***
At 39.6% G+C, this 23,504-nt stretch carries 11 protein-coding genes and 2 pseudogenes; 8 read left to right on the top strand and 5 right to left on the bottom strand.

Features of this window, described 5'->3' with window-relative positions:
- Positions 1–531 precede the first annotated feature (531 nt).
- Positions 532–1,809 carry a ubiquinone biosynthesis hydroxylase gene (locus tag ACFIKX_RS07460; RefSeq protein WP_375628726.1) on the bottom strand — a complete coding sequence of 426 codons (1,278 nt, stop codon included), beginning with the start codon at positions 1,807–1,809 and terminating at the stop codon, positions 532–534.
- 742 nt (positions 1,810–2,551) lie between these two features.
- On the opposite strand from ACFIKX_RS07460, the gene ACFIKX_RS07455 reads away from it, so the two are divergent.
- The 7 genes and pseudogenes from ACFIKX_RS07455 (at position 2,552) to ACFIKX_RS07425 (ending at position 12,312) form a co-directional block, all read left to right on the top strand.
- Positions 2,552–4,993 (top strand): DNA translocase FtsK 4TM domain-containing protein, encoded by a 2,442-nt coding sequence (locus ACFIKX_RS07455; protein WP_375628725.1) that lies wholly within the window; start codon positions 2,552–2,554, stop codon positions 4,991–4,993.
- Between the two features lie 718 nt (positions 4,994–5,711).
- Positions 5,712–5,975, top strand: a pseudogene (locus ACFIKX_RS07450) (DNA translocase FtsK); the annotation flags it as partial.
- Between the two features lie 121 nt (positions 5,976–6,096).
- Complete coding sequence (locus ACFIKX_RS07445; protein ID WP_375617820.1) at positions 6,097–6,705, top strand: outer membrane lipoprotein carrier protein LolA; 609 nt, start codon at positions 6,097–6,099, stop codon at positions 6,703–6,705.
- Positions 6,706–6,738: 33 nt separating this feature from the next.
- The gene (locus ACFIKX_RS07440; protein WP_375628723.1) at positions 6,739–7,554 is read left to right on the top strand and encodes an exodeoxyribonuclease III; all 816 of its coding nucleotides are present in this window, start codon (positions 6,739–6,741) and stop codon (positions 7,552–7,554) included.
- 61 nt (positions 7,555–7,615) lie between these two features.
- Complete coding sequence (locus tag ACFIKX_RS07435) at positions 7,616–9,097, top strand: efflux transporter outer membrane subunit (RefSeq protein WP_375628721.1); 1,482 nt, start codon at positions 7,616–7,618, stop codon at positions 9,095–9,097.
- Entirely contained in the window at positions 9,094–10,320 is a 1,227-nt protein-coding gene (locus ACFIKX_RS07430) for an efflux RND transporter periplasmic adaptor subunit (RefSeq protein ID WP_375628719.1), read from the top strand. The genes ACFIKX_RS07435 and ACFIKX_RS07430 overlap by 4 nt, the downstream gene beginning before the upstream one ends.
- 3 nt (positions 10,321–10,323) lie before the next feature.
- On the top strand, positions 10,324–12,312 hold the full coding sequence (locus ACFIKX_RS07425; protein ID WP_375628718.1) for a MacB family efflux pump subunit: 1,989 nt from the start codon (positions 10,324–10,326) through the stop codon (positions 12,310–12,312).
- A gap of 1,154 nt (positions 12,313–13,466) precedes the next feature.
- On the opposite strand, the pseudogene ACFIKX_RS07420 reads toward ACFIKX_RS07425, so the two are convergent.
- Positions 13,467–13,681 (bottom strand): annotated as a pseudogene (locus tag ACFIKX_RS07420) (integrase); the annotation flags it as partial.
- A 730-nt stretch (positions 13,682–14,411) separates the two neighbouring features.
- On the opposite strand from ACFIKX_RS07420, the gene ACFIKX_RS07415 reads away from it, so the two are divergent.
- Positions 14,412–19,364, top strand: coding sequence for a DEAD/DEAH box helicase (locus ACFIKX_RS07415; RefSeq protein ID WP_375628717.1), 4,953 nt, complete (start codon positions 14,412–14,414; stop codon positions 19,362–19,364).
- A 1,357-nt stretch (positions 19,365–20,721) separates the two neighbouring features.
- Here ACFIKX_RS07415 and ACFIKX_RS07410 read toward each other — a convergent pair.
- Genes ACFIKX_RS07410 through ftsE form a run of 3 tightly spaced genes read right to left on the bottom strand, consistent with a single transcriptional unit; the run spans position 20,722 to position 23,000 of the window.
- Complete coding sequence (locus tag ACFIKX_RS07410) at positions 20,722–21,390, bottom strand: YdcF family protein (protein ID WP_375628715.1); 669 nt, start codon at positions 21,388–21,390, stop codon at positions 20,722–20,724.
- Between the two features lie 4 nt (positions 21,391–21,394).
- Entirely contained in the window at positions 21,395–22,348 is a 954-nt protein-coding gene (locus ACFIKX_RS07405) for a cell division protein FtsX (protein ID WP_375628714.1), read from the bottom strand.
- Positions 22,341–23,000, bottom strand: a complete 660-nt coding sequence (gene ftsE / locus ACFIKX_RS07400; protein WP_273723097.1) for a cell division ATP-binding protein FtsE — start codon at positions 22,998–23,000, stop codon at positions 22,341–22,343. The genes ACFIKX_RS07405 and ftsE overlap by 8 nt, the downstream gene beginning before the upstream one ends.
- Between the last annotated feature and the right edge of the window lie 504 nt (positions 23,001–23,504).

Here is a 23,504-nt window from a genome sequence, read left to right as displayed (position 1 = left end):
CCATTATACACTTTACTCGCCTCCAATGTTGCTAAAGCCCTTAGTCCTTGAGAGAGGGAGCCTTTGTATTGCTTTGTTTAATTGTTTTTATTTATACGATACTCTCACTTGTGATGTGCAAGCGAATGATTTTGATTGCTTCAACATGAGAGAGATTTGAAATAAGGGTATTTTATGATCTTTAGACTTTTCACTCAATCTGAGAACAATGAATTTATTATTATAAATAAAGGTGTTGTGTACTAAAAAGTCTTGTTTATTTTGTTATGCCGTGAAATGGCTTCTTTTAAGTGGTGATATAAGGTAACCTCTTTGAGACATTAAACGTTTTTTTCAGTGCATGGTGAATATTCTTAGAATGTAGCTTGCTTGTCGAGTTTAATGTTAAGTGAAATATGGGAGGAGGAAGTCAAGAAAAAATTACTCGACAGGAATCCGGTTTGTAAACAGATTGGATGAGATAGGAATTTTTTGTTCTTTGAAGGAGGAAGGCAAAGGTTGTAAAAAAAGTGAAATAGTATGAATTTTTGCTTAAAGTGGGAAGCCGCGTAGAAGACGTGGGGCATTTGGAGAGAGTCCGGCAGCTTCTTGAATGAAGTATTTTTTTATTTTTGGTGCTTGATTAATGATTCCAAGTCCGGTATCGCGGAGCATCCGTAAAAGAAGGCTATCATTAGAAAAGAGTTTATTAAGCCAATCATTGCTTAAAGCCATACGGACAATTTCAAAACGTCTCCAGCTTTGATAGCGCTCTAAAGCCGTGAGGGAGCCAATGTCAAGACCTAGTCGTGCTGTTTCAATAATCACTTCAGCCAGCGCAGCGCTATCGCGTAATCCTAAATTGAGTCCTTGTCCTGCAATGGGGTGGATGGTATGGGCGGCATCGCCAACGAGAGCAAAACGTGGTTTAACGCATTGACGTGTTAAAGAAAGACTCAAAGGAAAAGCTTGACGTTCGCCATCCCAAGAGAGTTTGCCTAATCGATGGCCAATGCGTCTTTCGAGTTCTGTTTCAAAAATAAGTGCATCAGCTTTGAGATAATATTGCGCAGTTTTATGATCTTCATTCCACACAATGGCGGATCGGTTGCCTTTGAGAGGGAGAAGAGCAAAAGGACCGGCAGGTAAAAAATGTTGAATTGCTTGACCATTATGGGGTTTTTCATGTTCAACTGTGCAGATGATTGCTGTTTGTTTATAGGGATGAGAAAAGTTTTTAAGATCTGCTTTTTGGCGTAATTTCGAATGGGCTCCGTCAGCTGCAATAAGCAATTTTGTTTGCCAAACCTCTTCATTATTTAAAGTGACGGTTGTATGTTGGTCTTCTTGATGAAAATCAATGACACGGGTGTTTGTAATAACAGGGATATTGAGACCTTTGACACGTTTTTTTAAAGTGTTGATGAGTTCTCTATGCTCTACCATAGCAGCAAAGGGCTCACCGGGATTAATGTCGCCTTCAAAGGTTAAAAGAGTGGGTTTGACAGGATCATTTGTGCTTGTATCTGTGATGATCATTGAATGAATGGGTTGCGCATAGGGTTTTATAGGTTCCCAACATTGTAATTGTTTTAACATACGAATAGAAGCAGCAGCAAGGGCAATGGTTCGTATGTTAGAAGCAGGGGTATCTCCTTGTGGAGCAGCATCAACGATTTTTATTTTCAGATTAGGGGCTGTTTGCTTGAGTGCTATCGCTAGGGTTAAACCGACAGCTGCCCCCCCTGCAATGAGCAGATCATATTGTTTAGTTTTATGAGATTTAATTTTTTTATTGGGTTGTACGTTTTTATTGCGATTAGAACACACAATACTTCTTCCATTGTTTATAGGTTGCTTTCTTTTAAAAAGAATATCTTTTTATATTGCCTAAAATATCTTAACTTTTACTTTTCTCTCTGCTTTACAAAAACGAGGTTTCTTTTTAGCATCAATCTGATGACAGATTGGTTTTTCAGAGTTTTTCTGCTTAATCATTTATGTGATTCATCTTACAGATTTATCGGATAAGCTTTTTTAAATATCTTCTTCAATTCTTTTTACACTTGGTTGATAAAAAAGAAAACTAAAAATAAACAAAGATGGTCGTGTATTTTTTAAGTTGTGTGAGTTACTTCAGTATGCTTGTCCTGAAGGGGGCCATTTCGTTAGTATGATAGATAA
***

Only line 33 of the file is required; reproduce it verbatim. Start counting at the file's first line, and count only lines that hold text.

- Between the last annotated feature and the right edge of the window lie 504 nt (positions 23,001–23,504).